The rating agencies themselves acknowledged some responsibility. "We did not anticipate the magnitude and speed of the deterioration,” said Moody's said in prepared remarks.
However opponents say that’s the tip of the iceberg. In today's hearing before the House Oversight Committee, the credit rating agencies looked more like profit-hungry institutions that would give any deal their blessing for the right price, reports CNBC’s Scott Cohn.
Here's an example from the testimony. This is an instant message exchange between two unidentified S&P officials about a mortgage backed security deal on 4/5/2007:
Official #1: Btw that deal is ridiculous.
Official #2: I know right...model def does not capture half the risk.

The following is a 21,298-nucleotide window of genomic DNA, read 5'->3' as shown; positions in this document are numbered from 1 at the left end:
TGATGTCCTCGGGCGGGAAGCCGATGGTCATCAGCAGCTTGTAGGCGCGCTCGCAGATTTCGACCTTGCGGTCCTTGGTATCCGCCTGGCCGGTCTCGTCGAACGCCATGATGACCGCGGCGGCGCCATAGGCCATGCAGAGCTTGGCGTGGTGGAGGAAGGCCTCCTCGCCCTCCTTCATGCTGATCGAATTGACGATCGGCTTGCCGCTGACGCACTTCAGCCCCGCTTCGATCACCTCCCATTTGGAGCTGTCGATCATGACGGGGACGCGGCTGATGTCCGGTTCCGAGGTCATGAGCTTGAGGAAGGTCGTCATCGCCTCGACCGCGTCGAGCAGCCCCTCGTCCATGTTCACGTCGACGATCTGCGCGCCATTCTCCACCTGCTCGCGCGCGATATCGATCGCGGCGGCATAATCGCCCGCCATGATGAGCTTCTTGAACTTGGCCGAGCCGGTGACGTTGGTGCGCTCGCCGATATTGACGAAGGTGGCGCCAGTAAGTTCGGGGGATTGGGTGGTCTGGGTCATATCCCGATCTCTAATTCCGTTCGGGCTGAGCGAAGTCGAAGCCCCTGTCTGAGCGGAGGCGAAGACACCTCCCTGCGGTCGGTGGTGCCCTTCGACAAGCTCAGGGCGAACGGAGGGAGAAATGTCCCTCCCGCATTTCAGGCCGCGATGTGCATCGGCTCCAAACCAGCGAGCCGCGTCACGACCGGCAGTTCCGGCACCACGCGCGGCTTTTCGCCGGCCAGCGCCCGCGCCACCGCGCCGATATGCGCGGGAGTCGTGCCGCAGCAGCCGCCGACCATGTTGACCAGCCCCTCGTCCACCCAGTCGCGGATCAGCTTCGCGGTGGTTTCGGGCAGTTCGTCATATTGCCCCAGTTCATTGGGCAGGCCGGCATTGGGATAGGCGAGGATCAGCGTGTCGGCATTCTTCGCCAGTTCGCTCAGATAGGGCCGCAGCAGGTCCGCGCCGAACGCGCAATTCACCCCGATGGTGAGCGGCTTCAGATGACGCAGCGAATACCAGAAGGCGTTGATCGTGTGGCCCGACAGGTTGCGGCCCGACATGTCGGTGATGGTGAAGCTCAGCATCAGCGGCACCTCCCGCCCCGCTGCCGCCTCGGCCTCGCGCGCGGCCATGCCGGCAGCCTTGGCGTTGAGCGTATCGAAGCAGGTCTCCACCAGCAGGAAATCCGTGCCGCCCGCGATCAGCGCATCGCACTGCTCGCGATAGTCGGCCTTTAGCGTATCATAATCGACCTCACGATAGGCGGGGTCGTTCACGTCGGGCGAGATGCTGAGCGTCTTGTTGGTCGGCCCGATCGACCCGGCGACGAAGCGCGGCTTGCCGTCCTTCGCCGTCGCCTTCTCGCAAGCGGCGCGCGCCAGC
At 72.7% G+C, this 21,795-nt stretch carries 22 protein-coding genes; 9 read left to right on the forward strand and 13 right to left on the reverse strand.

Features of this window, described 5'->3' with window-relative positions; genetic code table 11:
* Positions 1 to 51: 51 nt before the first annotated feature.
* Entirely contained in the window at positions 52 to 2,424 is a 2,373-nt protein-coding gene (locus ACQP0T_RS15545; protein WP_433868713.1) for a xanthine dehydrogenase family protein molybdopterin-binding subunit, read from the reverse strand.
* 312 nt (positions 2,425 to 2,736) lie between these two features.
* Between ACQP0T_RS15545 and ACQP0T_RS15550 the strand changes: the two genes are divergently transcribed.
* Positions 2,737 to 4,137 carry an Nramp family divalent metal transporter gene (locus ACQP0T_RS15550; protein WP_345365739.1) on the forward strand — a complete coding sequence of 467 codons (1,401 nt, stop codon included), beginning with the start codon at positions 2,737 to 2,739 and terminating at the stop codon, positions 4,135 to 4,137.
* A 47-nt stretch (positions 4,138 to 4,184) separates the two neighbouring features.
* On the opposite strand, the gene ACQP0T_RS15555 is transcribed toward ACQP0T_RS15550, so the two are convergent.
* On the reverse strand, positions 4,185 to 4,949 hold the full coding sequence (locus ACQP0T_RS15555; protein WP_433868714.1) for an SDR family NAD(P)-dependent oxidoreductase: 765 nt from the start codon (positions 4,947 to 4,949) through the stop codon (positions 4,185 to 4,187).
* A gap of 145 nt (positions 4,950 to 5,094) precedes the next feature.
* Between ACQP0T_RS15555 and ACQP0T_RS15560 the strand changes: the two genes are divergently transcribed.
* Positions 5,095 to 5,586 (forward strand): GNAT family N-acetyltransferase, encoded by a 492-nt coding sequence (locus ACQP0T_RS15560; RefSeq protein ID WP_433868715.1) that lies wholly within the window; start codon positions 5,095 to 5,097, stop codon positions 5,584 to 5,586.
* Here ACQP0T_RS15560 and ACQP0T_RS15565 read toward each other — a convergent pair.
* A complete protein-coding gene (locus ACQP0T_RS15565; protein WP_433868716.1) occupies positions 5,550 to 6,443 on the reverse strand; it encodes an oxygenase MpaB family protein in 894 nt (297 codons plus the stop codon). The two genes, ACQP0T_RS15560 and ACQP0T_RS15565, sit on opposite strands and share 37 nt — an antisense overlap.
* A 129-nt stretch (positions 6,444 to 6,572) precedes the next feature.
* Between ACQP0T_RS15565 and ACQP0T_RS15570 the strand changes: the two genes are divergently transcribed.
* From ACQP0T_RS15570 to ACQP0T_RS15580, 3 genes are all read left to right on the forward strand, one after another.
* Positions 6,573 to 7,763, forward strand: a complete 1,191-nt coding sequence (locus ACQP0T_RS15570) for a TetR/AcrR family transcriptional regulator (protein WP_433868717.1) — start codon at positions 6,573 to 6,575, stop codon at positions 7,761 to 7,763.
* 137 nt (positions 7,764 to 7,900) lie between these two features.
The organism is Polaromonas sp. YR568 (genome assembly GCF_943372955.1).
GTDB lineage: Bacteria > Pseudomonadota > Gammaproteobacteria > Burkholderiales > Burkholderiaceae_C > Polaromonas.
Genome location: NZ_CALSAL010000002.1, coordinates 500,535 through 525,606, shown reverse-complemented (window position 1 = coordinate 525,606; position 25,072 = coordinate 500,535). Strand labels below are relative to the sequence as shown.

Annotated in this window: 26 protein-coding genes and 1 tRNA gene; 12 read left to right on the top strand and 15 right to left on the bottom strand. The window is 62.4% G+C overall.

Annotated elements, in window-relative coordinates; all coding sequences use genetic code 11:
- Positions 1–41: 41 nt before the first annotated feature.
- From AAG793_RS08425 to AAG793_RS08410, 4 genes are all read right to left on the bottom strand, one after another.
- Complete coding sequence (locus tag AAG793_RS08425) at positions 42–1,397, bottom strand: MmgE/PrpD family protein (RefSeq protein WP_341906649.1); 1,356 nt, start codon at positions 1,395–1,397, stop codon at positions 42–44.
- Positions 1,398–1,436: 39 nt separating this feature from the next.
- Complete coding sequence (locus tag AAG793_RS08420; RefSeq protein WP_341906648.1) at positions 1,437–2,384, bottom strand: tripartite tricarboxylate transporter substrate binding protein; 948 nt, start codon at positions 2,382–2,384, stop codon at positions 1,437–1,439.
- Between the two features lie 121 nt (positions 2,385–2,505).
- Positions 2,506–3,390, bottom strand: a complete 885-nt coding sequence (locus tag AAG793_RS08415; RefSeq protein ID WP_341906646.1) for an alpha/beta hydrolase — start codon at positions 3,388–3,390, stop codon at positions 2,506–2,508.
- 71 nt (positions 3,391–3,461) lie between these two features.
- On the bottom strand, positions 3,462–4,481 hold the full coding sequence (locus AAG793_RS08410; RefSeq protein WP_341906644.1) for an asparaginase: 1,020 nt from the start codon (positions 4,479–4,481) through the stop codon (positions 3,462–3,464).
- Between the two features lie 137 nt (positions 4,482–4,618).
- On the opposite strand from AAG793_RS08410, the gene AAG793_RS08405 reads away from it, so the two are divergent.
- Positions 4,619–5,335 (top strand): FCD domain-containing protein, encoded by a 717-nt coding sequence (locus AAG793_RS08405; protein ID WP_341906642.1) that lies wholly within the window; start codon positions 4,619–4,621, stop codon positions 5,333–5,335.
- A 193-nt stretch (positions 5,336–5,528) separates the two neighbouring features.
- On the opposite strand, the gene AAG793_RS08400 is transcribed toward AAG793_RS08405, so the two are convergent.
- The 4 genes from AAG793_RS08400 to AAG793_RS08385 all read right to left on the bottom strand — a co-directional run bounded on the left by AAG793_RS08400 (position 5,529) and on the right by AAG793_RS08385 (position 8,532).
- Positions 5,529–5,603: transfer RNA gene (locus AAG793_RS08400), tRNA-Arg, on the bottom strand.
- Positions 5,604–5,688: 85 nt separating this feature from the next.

Official #1: We should not be rating it.
Official #2: We rate every deal. It could be structured by cows and we would rate it.
Also from the testimony, here's a note from an S&P employee that says, "Let's hope we are all wealthy and retired by the time this house of cards falters."
The ratings agencies betrayed our trust, says an irate Jon Najarian on CNBC’s Closing Bell. In order to amend the broken trust we need to get some skins on the wall.